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‘Myanmar’ or ‘Burma’ usage welcomes Suu Kyi home

Crowds at Yangon International Airport greeted Aung San Suu Kyi’s return home on Saturday, capping a non-stop, triumphant tour of five European cites, where she spread the word, encouraging responsible development in Burma.
Hundreds of supporters crowd around Burma's opposition leader Aung San Suu Kyi, center, upon her arrival at Yangon International Airport on Saturday, June 30, 2012, after her five-nation European tour. Photo: AFP
Crowds also lined the roads, waiting to catch a glimpse of her return, before she will soon be plunged into her newest role as the most prominent member of the Burmese Parliament, which will reconvene on Wednesday.

During her two-week trip, Aung San Suu Kyi met political leaders in Switzerland, Norway, Ireland, England and France.

The trip’s highlight was a moving recollection of her house arrest when she accepted her long-deferred Nobel Peace Prize, delayed because of her 15-year detention by the former military regime.

Upon her return, Suu Kyi was greeted by a semantic kerfuffle on Friday when governmental authorities for the second time suggested – or tried to order – her to use the word "Myanmar" instead of "Burma" when referring to her country. The colonial name of the country was Burma. The military regime changed the name to Myanmar 20 years ago, which some linguists say more closely reflects the national heritage. Many countries – and the U.N. – use Myanmar; others –such as the U.S. and Britain – prefer Burma, at least for now. The military regime said the term Burma is a legacy of British colonialism.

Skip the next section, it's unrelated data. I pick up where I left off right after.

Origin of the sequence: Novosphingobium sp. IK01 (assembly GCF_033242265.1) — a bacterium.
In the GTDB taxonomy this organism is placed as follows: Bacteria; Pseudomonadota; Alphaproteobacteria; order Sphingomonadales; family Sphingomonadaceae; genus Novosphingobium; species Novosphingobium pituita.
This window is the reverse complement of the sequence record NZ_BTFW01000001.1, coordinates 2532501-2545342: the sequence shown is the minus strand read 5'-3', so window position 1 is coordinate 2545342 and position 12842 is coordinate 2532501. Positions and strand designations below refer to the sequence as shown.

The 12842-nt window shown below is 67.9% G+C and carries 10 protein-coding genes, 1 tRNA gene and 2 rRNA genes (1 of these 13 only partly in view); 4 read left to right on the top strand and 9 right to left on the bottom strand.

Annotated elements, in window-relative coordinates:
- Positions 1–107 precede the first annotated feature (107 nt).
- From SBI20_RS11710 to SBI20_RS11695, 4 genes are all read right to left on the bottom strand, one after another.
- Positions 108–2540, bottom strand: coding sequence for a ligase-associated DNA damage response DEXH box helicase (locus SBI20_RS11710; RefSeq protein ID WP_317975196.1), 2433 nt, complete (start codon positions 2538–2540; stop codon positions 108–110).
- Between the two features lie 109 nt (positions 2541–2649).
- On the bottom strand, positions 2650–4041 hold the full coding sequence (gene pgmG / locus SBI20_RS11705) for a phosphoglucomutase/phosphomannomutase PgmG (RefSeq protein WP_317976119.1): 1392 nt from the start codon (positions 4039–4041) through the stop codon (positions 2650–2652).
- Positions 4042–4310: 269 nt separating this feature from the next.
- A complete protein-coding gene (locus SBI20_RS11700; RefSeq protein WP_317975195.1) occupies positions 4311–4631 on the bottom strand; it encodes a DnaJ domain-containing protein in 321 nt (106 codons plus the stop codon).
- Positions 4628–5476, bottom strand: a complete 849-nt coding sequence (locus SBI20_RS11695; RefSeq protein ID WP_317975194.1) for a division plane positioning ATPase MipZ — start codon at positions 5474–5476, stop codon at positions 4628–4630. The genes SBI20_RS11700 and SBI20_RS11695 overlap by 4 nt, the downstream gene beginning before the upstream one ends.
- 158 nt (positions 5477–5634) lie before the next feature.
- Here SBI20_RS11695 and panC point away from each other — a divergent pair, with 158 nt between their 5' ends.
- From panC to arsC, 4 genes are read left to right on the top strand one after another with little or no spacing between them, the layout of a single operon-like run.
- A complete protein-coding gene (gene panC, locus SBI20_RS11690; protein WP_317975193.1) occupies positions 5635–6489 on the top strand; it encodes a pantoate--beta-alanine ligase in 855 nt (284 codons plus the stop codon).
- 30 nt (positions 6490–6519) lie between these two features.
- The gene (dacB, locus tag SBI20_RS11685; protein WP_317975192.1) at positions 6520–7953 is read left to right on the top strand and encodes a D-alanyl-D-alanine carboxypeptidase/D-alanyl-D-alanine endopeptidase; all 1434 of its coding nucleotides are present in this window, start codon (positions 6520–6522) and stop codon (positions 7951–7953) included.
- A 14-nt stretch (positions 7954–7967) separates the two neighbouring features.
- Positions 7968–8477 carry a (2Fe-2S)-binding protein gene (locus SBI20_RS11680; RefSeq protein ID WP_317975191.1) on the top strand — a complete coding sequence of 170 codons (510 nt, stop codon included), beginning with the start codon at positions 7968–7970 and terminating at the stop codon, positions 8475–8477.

“It is announced that the commission ... has again informed the NLD to write/address the name of the state as prescribed in the constitution ... and respect the constitution,” the state election commission said, in an article in the state-run New Light of Myanmar.

“Again, Daw Aung San Suu Kyi called Myanmar 'Burma' in her speeches during her Europe tour,” it said.

NLD spokesman Nyan Win said the National League for Democracy (NLD) has received warnings from the government, in an interview with Southeast Asia Real Time, about using the name Burma. “For centuries we have called the country Burma in English. It is not against the law,” he said.

Win Tin told Radio Free Asia in an interview that the party objected to the warning, saying that it was important to use the term foreign countries had always been familiar with when referring to the country in English.

“We at the NLD don't accept this, because when we say it in Burmese we say ‘Myanmar,’ and in English, we use the term ‘Burma’ as it is known to the world,” he said. He noted that people use the word Japan, but Japanese within the country use Nippon.

Suu Kyi and her NLD party have opposed the name change.

The flap began after her first tour abroad to Thailand in May, when the election commission released a statement, saying, “As it is prescribed in the Constitution that ‘The state shall be known as The Republic of the Union of Myanmar,' no one has the right to call [the country] Burma.”

“Daw Aung San Suu Kyi called Myanmar 'Burma' in her speech to the World Economic Forum in Thailand on 1 June, 2012,” the statement noted.

It’s not clear, at this point, how the NLD will handle the issue, which could become a point of contention during parliamentary sessions if NLD lawmakers continue to use Burma as their preferred name.

Meanwhile, Nyan Win said Suu Kyi, 67, has asked for a leave of absence from Parliament which convenes on Wednesday because she needs to rest after her 17-day European tour. “She plans to attend on Monday, July 9,” he said. 

Last Updated ( Monday, 02 July 2012 16:03 )  

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